We also discussed foreign policy with Mr. Cheney, the highest-level official to serve in both the Bush administration that left Saddam Hussein in power and the one that overthrew him. What changed? "I think that 9/11 was a watershed event," he says. "It became clear that we were up against an adversary who, with a relatively small number of people, could come together and mount a devastating attack against the United States." This brought into focus the danger of proliferation: "The ultimate threat now would be a group of al Qaeda in the middle of one of our cities with a nuclear weapon."

By 9/11, Mr. Cheney notes, "we had 10 years of experience with Saddam Hussein defying the international community and refusing to come into compliance with U.N. sanctions . . . and, based upon the best evidence that everybody had at the point, proceeding with his WMD programs." Saddam also supported international terrorism, "everything from $25,000 payments for the family of suicide bombers to a home for Abu Nidal and Palestinian Islamic Jihad."

This newspaper had argued since 1991 for regime change in Iraq, so Mr. Cheney had a sympathetic audience when he made this case. But we wondered why the current administration is taking a much more cautious approach to Iran, a sponsor of terrorism that is eagerly pursuing nuclear weapons. The vice president disputed our premise. "We tried for a long time . . . to resolve the questions with respect to Iraq peacefully, and through international organizations and mechanisms. . . . We didn't immediately jump to Operation Iraqi Freedom." Yet given that those efforts failed, what makes him think the same approach will work with Iran?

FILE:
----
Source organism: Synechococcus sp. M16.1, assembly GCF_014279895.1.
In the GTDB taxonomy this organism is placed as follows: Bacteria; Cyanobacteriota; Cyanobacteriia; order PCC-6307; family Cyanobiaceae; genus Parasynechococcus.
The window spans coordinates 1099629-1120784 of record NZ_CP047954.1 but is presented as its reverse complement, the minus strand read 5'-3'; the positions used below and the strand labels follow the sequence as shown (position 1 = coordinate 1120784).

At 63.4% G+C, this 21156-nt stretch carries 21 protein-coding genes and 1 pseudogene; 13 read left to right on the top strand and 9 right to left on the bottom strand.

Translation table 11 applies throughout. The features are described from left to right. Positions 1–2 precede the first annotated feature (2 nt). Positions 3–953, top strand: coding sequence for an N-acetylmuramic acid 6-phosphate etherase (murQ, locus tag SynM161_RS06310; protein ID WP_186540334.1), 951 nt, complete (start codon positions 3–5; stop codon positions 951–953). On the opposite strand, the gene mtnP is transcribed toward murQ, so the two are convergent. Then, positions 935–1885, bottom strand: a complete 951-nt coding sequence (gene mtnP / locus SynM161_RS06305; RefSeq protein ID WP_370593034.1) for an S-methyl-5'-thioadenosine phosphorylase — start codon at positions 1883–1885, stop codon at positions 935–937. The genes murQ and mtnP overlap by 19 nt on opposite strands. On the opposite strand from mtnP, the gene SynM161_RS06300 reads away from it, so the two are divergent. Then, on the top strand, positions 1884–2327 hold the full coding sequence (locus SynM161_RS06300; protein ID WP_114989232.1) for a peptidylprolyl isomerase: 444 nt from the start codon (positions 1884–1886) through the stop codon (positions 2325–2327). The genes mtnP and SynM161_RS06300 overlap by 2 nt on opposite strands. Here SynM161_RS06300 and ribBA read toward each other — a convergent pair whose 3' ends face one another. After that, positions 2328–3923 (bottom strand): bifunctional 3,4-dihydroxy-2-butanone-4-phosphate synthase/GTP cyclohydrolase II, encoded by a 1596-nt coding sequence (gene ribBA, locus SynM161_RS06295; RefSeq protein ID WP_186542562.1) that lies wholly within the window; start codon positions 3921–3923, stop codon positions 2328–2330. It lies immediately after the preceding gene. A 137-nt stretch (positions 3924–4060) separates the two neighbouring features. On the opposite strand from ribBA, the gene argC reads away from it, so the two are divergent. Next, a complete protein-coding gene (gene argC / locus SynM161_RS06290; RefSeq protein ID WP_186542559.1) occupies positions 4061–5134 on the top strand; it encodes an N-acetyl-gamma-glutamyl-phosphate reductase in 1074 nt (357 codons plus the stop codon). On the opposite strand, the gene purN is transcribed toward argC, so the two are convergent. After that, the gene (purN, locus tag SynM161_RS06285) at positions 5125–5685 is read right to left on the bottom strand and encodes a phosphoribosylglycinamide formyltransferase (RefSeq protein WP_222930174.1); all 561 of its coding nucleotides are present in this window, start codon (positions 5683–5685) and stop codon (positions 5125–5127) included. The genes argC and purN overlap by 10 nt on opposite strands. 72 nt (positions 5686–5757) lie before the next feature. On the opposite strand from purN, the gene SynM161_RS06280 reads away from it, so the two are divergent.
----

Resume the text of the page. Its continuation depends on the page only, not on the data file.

"We're not the only ones who've been hit since 9/11," Mr. Cheney responds. "We're not the only ones who'd be threatened by a nuclear-armed Iran that was a state sponsor of terror. And the international community needs to come together and find effective ways of dealing with this to make certain that that situation doesn't arise." Fair enough, but one could have said that about Iraq anytime between 1991 and 2003.

Four years ago tomorrow, President Bush delivered his first State of the Union Address, in which he famously declared that Iraq and Iran, along with North Korea, made up an "axis of evil." In light of the divergent ways in which the administration has approached the three countries, I asked Mr. Cheney, was it a mistake to lump them together like this?

No, he said, it wasn't. "There are ways to approach different problems, and I think we've got to be sophisticated enough to figure out which one is most likely to work." After all, "you wouldn't want to accuse us of being simplistic."